#### Transcript Probabilistic Inference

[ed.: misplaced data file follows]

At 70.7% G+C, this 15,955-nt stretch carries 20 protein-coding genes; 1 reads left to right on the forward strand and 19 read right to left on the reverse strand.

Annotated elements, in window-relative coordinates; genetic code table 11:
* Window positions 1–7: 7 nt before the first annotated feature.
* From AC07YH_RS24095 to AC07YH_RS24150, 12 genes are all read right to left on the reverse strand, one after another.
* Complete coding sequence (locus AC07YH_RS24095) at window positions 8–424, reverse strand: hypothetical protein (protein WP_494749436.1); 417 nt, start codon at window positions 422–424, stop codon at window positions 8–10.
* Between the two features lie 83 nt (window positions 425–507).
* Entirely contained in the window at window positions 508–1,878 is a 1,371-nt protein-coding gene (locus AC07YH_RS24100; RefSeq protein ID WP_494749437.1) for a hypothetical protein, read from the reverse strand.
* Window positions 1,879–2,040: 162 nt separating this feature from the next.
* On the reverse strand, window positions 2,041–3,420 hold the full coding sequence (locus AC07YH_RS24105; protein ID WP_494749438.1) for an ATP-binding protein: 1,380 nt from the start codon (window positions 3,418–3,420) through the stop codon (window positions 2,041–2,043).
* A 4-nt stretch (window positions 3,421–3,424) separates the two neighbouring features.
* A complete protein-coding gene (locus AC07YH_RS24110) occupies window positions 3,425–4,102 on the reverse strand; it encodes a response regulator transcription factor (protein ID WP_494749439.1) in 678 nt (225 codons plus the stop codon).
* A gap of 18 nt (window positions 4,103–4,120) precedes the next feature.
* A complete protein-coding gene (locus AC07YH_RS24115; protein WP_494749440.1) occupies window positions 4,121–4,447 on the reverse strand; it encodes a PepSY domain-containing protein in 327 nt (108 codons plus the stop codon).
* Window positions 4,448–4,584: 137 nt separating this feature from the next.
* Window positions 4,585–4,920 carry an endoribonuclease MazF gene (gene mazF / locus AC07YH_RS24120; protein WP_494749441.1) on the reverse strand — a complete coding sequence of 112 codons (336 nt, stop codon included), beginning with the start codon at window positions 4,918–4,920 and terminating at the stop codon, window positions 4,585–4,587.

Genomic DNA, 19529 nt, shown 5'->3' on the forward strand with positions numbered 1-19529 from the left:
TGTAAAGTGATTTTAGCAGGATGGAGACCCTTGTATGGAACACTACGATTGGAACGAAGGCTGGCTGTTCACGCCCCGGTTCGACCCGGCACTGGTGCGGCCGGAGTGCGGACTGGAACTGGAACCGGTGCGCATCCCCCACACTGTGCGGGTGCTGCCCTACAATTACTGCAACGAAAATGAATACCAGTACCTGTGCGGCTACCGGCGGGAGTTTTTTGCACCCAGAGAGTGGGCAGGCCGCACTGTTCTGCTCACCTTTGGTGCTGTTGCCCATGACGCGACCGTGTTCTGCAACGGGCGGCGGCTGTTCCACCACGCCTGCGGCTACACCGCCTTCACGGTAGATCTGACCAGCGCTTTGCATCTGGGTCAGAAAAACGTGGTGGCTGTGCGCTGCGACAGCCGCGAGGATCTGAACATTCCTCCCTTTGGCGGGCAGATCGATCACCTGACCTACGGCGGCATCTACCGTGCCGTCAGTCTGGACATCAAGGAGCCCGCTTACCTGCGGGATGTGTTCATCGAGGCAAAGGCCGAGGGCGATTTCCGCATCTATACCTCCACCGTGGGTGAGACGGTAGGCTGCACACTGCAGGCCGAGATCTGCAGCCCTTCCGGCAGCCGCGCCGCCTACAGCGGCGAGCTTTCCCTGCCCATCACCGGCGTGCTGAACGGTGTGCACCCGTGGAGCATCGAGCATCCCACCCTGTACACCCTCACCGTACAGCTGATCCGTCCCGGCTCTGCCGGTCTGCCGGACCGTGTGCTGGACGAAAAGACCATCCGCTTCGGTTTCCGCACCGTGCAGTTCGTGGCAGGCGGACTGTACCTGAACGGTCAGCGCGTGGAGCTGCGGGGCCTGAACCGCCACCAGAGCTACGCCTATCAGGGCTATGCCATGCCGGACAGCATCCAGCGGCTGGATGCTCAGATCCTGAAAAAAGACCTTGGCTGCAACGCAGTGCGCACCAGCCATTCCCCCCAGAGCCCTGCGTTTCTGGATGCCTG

CS B553: ALGORITHMS FOR OPTIMIZATION AND LEARNING Parameter Learning (From data to distributions) AGENDA Learning probability distributions from example data Generative vs. discriminative models Maximum likelihood estimation (MLE) Bayesian estimation MOTIVATION Past lectures have studied how to infer characteristics of a distribution, given a fullyspecified Bayes net Next few lectures: where does the Bayes net come from? Setting for this lecture: Given a set of examples drawn from a distribution Each example is complete (fully observable) BN structure is known, but the CPTs are unknown DENSITY ESTIMATION Given dataset D={d[1],…,d[M]} drawn from underlying distribution P* Find a distribution that matches P* as close as possible High-level issues: Usually, not enough data to get an accurate picture of P*, which forces us to approximate. Even if we did have P*, how do we measure closeness? How do we maximize closeness? Two approaches: learning problems => Optimization problems, or Bayesian inference problems KULLBACK-LIEBLER DIVERGENCE Definition: given two probability distributions P and Q over X, the KL divergence (or relative entropy) from P to Q is given by: 𝑃 𝒙 𝐷(𝑃| 𝑄 = 𝐸𝒙~𝑃 log 𝑄 𝒙 𝑃 𝒙 = 𝑃(𝑥) log 𝑄 𝒙 𝒙 Properties: 𝐷(𝑃| 𝑄 ≥ 0 𝐷(𝑃||𝑄) = 0 iff P=Q “almost everywhere” Not a true “metric” – non-symmetric APPLYING KL DIVERGENCE TO LEARNING Approach: given underlying distribution P*, find P (within a class of distributions) so KL divergence is minimized arg min 𝐷(𝑃∗ | 𝑃 = arg min 𝐸𝒙~𝑃∗ log 𝑃∗ 𝒙 − log 𝑃 𝒙 𝑃 = argmin 𝑃 𝑃 𝐸𝒙~𝑃∗ log 𝑃∗ 𝒙 ] − 𝐸𝒙~𝑃∗ [log 𝑃 𝒙 = arg max 𝐸𝒙~𝑃∗ log 𝑃 𝒙 𝑃 If we approximate P* with draws from D, we get 1 arg max log 𝑃 𝒅 𝑖 𝑃 𝐷 𝑖 Minimizing KL-divergence to the empirical distribution is the same as maximizing the empirical log-likelihood ANOTHER APPROACH: DISCRIMINATIVE LEARNING Do we really want to model P*? We may be more concerned with predicting the values of some subset of variables E.g., for a Bayes net CPT, we want P(Y|PaY) but may not care about the distribution of PaY Generative model: estimate P(X,Y) Discriminative model: estimate P(Y|X), ignore P(X) TRAINING DISCRIMINATIVE MODELS Define a loss function l(y,x,P) that is given the ground truth y,x Measures the difference between the prediction P(Y|x) and the ground truth Examples: Classification error I[y arg maxy P(y|x)] Conditional log likelihood - log P(y|x) Strategy: minimize empirical loss DISCRIMINATIVE VS GENERATIVE Discriminative models: Don’t model the input distribution, so may have more expressive power for the same level of complexity May learn more accurate predictive models for same sized training dataset Directly transcribe top-down evaluation of CPTs Generative models: More flexible, because they don’t require a priori selection of the dependent variable Y Bottom-up inference is easier Both useful in different situations WHAT CLASS OF PROBABILITY MODELS? For small discrete distributions, just use a tabular representation Very efficient learning techniques For large discrete distributions or continuous ones, the choice of probability model is crucial Increasing complexity => Can represent complex distributions more accurately Need more data to learn well (risk of overfitting) More expensive to learn and to perform inference LEARNING COIN FLIPS Let the unknown fraction of cherries be q (hypothesis) Probability of drawing a cherry is q Suppose draws are independent and identically distributed (i.i.d) Observe that c out of N draws are cherries (data) LEARNING COIN FLIPS Let the unknown fraction of cherries be q (hypothesis) Intuition: c/N might be a good hypothesis (or it might not, depending on the draw!) MAXIMUM LIKELIHOOD Likelihood of data d={d1,…,dN} given q P(d|q) = Pj P(d |q) = q j i.i.d assumption c (1-q)N-c Gather c cherry terms together, then N-c lime terms MAXIMUM LIKELIHOOD Likelihood of data d={d1,…,dN} given q P(d|q) = qc (1-q)N-c 1.2 1 P(data|q) 0.8 0.6 1/1 cherry 0.4 0.2 0 0 0.2 0.4 0.6 q 0.8 1 MAXIMUM LIKELIHOOD Likelihood of data d={d1,…,dN} given q P(d|q) = qc (1-q)N-c 1.2 1 P(data|q) 0.8 0.6 2/2 cherry 0.4 0.2 0 0 0.2 0.4 0.6 q 0.8 1 MAXIMUM LIKELIHOOD Likelihood of data d={d1,…,dN} given q P(d|q) = qc (1-q)N-c 0.16 0.14 0.12 P(data|q) 0.1 0.08 2/3 cherry 0.06 0.04 0.02 0 0 0.2 0.4 0.6 q 0.8 1 MAXIMUM LIKELIHOOD Likelihood of data d={d1,…,dN} given q P(d|q) = qc (1-q)N-c 0.07 0.06 0.05 P(data|q) 0.04 0.03 2/4 cherry 0.02 0.01 0 0 0.2 0.4 0.6 q 0.8 1 MAXIMUM LIKELIHOOD Likelihood of data d={d1,…,dN} given q P(d|q) = qc (1-q)N-c 0.04 0.035 0.03 P(data|q) 0.025 0.02 2/5 cherry 0.015 0.01 0.005 0 0 0.2 0.4 0.6 q 0.8 1 MAXIMUM LIKELIHOOD Likelihood of data d={d1,…,dN} given q P(d|q) = qc (1-q)N-c 0.0000012 0.000001 P(data|q) 0.0000008 0.0000006 10/20 cherry 0.0000004 0.0000002 0 0 0.2 0.4 0.6 q 0.8 1 MAXIMUM LIKELIHOOD Likelihood of data d={d1,…,dN} given q P(d|q) = qc (1-q)N-c 9E-31 8E-31 7E-31 P(data|q) 6E-31 5E-31 4E-31 50/100 cherry 3E-31 2E-31 1E-31 0 0 0.2 0.4 0.6 q 0.8 1 MAXIMUM LIKELIHOOD Peaks of likelihood function seem to hover around the fraction of cherries… Sharpness indicates some notion of certainty… 9E-31 8E-31 P(data|q) 7E-31 6E-31 5E-31 4E-31 50/100 cherry 3E-31 2E-31 1E-31 0 0 0.2 0.4 0.6 q 0.8 1 MAXIMUM LIKELIHOOD P(d|q) be the likelihood function The quantity argmaxq P(d|q) is known as the maximum likelihood estimate (MLE) MAXIMUM LIKELIHOOD l(q) = log P(d|q) = log [ qc (1-q)N-c] MAXIMUM LIKELIHOOD l(q) = log P(d|q) = log [ qc (1-q)N-c] = log [ qc ] + log [(1-q)N-c] MAXIMUM LIKELIHOOD l(q) = log P(d|q) = log [ qc (1-q)N-c] = log [ qc ] + log [(1-q)N-c] = c log q + (N-c) log (1-q) MAXIMUM LIKELIHOOD l(q) = log P(d|q) = c log q + (N-c) log (1-q) Setting dl/dq(q) = 0 gives the maximum likelihood estimate MAXIMUM LIKELIHOOD dl/dq(q) = c/q – (N-c)/(1-q) At MLE, c/q – (N-c)/(1-q) = 0 => q = c/N c and N are known as sufficient statistics for the parameter q – no other values give additional information about q OTHER MLE RESULTS Categorical distributions (Non-binary discrete variables): take fraction of counts for each value (histogram) Continuous Gaussian distributions Mean = average data Standard deviation = standard deviation of data MAXIMUM LIKELIHOOD FOR BN For any BN, the ML parameters of any CPT can be derived by the fraction of observed values in the data, conditioned on matched parent values N=1000 E: 500 B: 200 P(E) = 0.5 P(B) = 0.2 Earthquake Burglar Alarm A|E,B: 19/20 A|B: 188/200 A|E: 170/500 A| : 1/380 E B P(A|E,B) T T 0.95 F T 0.95 T F 0.34 F F 0.003 PROOF Let BN have structure G over variables X1,…,Xn and parameters q Given dataset D L(q ; D) = Pm PG(d[m]; q) PROOF Let BN have structure G over variables X1,…,Xn and parameters q Given dataset D L(q ; D) = Pm PG(d[m]; q) = Pm Pi PG(xi[m] | paXi[m]; q) FITTING CPTS Each ML entry P(xi|paXi) is given by examining counts of (xi,paXi) in D and normalizing across rows of the CPT Note that for large k=|PaXi|, very few datapoints will share the values of paXi! O(|D|/2k), but some values may be even rarer Large domains |Val(Xi)| can also be a problem Data fragmentation PROOF Let BN have structure G over variables X1,…,Xn and parameters q Given dataset D L(q ; D) = Pm PG(d[m]; q) = Pm Pi PG(xi[m] | paXi[m]; q) = Pi [Pm PG(xi[m] | paXi[m]; q)] Pm PG(xi[m] | paXi[m]; q) is the likelihood of the local CPT of Xi: L(qXi ; D) Each CPT depends on a disjoint set of parameters qXi => maximizing L(q ; D) over all parameters q is equivalent to maximizing L(qXi ; D) over each individual qXi AN ALTERNATIVE APPROACH: BAYESIAN ESTIMATION P(q|d) = 1/Z P(d|q) P(q) is the posterior Distribution of hypotheses given the data P(d|q) is the likelihood P(q) is the hypothesis prior q d[1] d[2] d[M] ASSUMPTION: UNIFORM PRIOR, BERNOULLI DISTRIBUTION Assume P(q) is uniform P(q|d) = 1/Z P(d|q) = 1/Z qc(1-q)N-c What’s P(Y|D)? qi Y d[1] d[2] d[M] ASSUMPTION: UNIFORM PRIOR, BERNOULLI DISTRIBUTION Assume P(q) is uniform P(q|d) = 1/Z P(d|q) = 1/Z qc(1-q)N-c What’s P(Y|D)? 𝑃 𝑌𝐷 = 1 𝑃 0 𝑌 𝜃 𝑃 𝜃 𝐷 𝑑𝜃 = 1 1 𝑐 𝜃 𝜃 0 𝑍 1−𝜃 qi Y d[1] d[2] d[M] 𝑁−𝑐 𝑑𝜃 ASSUMPTION: UNIFORM PRIOR, BERNOULLI DISTRIBUTION 1 𝑎 𝜃 0 1 − 𝜃 𝑏 𝑑𝜃 = 𝑏!𝑎! 𝑎+𝑏+1 ! =>Z = c! (N-c)! / (N+1)! =>P(Y) = 1/Z (c+1)! (N-c)! / (N+2)! = (c+1) / (N+2) qi Can think of this as a “correction” using “virtual counts” Y d[1] d[2] d[M] NONUNIFORM PRIORS P(q|d) P(d|q)P(q) = qc (1-q)N-c P(q) Define, for all q, the probability that I believe in q P(q) 0 1 q BETA DISTRIBUTION Betaa,b(q) = g qa-1 (1-q)b-1 a, b hyperparameters > 0 g is a normalization constant a=b=1 is uniform distribution POSTERIOR WITH BETA PRIOR Posterior qc (1-q)N-c = g qc+a-1 (1-q)N-c+b-1 = Betaa+c,b+N-c(q) Prediction = mean E[q]=(c+a)/(N+a+b) P(q) POSTERIOR WITH BETA PRIOR What does this mean? Prior specifies a “virtual count” of a=a-1 heads, b=b-1 tails See heads, increment a See tails, increment b Effect of prior diminishes with more data CHOOSING A PRIOR Part of the design process; must be chosen according to your intuition Uninformed belief a=b=1, strong belief => a,b high EXTENSIONS OF BETA PRIORS Parameters of categorical distributions: Dirichlet prior Mathematical expression more complex, but in practice still takes the form of “virtual counts” Mean, standard deviation for Gaussian distributions: Gamma prior Conjugate priors preserve the representation of prior and posterior distributions, but do not necessary exist for general distributions DIRICHLET PRIOR Categorical variable |Val(X)|=k with P(X=i) = qi Parameter space q1,…,qk with qi 0, S qi = 1 Maximum likelihood estimate given counts c1,…,ck in the data D: qiML = ci/N Dirichlet prior is Dirichlet(a1,…,ak) = 1 𝛼1 −1 𝛼 −1 P 𝜃1 , … , 𝜃𝑘 = 𝜃1 × ⋯ × 𝜃𝑘 𝑘 𝑍 Mean is (a1/aT,…,ak/aT) with aT=Siai Posterior P(q|D) is Dirichlet (a1+c1,…,ak+ck) RECAP Learning => optimization problem (ML) Learning => inference problem (Bayesian estimation) Learning parameters of Bayesian networks Conjugate priors